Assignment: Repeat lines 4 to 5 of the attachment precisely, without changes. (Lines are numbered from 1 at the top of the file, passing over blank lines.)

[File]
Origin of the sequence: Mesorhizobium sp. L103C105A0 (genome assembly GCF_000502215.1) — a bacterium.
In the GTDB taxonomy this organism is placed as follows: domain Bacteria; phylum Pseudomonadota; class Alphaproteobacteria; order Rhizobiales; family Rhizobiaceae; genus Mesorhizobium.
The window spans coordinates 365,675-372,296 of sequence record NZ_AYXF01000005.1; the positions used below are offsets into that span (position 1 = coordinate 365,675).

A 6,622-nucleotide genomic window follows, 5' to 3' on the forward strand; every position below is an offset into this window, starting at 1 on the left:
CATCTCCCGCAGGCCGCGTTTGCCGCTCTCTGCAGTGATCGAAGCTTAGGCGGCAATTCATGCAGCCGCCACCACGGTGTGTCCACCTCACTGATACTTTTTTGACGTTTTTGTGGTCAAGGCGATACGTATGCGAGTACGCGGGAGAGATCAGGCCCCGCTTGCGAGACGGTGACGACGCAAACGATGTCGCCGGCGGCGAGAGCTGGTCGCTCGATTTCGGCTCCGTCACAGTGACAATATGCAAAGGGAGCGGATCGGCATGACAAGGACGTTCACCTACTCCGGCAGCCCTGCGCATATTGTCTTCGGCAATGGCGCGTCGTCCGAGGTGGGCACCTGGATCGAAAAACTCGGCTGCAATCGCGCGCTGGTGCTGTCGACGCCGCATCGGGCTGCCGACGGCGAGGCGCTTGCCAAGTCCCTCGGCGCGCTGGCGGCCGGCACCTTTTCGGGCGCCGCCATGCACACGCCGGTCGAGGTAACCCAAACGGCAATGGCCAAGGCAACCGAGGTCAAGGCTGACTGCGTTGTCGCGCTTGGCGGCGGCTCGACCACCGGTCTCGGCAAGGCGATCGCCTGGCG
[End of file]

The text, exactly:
A 6,622-nucleotide genomic window follows, 5' to 3' on the forward strand; every position below is an offset into this window, starting at 1 on the left:
CATCTCCCGCAGGCCGCGTTTGCCGCTCTCTGCAGTGATCGAAGCTTAGGCGGCAATTCATGCAGCCGCCACCACGGTGTGTCCACCTCACTGATACTTTTTTGACGTTTTTGTGGTCAAGGCGATACGTATGCGAGTACGCGGGAGAGATCAGGCCCCGCTTGCGAGACGGTGACGACGCAAACGATGTCGCCGGCGGCGAGAGCTGGTCGCTCGATTTCGGCTCCGTCACAGTGACAATATGCAAAGGGAGCGGATCGGCATGACAAGGACGTTCACCTACTCCGGCAGCCCTGCGCATATTGTCTTCGGCAATGGCGCGTCGTCCGAGGTGGGCACCTGGATCGAAAAACTCGGCTGCAATCGCGCGCTGGTGCTGTCGACGCCGCATCGGGCTGCCGACGGCGAGGCGCTTGCCAAGTCCCTCGGCGCGCTGGCGGCCGGCACCTTTTCGGGCGCCGCCATGCACACGCCGGTCGAGGTAACCCAAACGGCAATGGCCAAGGCAACCGAGGTCAAGGCTGACTGCGTTGTCGCGCTTGGCGGCGGCTCGACCACCGGTCTCGGCAAGGCGATCGCCTGGCG